You work all night on your presentation, create some cool PowerPoint slides, and then nail the delivery on the day.
Your speech flows sweetly, the audience is hooked on every word, and it’s all going better than you imagined it possibly could. And then you spot him; that annoying contrarian guy with the loud voice; the one who prides himself on always taking the opposite point of view to everyone else. He is raising his hand to ask a question you know is going to be difficult. What do you do?
Questions. Questions. How to deal with questions. Standing up to speak in front of an audience is hard enough in its own right. But questions make the job doubly hard. You have no control over what is asked, the question is often based on a false premise, and yet it feels like everyone expects you to have the perfect answer.
How on earth do you deal with that?
It’s no wonder that handling questions often feels tougher than the actual speaking part.
But imagine if you knew how to deal with questions confidently, without getting flustered, and in a way that enhances your reputation, even when you don’t really know the answer.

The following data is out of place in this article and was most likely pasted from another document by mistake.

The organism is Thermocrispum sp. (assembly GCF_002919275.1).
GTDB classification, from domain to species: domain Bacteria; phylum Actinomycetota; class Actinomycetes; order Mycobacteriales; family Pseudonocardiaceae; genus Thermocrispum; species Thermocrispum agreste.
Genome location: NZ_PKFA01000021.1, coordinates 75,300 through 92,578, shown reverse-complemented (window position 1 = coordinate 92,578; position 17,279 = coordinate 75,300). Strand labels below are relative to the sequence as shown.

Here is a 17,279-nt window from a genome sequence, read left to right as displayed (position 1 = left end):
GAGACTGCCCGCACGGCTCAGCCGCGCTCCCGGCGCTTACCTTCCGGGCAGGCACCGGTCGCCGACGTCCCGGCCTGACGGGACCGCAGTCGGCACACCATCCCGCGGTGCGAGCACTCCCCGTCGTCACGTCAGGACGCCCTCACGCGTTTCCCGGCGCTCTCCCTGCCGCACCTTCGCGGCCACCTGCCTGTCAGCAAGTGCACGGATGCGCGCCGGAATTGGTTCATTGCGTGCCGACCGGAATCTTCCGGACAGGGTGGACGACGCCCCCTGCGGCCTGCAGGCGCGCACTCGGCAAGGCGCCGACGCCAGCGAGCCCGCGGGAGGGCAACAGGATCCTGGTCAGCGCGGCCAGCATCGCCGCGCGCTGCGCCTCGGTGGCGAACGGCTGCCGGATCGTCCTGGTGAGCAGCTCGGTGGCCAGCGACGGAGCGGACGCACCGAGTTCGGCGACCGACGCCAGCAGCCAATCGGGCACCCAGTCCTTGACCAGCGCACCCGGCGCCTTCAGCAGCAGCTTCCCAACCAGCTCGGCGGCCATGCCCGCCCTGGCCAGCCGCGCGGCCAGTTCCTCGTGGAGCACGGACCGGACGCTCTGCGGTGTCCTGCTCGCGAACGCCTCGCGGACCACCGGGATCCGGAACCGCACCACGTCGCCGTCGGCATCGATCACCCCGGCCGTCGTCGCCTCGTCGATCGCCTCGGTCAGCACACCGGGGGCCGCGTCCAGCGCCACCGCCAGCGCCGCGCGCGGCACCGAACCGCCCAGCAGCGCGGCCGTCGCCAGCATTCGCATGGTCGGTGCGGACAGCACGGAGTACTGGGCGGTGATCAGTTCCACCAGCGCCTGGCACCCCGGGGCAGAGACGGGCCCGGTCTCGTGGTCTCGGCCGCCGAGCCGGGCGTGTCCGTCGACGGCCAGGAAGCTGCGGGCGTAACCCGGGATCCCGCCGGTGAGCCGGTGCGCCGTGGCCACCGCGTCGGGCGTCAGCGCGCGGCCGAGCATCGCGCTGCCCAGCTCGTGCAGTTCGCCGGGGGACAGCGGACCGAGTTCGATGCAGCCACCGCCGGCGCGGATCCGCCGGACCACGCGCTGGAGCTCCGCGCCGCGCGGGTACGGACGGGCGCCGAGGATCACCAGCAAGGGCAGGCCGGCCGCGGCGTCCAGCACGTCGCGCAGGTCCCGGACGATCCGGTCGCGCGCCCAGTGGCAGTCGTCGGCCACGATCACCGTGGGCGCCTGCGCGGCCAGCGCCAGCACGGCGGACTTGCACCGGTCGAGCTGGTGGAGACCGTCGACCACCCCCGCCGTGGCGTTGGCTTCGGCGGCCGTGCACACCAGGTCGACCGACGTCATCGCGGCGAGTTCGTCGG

“Impossible. No way, Kola!” I hear you say.
“Way!”, I tell ya. “Way!”
But to achieve this seemingly impossible feat, you first have to reframe your belief about your objective when dealing with questions.
Here it is: Your true worry when it comes to how to deal with questions is NOT that you won’t know the answer! It really isn’t.
“What! Yes, it is, Kola. That’s exactly what I’m worried about!”
“No, it really isn’t”
“Yes, it really is.
“No, it’s not.”
“Yes, it is ”
OK.This could go on forever, so just suspend your disbelief and hear me out.
What you are really worried about is looking like an impostor. It’s people coming away thinking that you don’t know what you’re talking about. This is known as The Impostor Syndrome.
We all have it. The fear of being found out. The worry that today will be the day they finally realise that you’re not the expert you project yourself as being.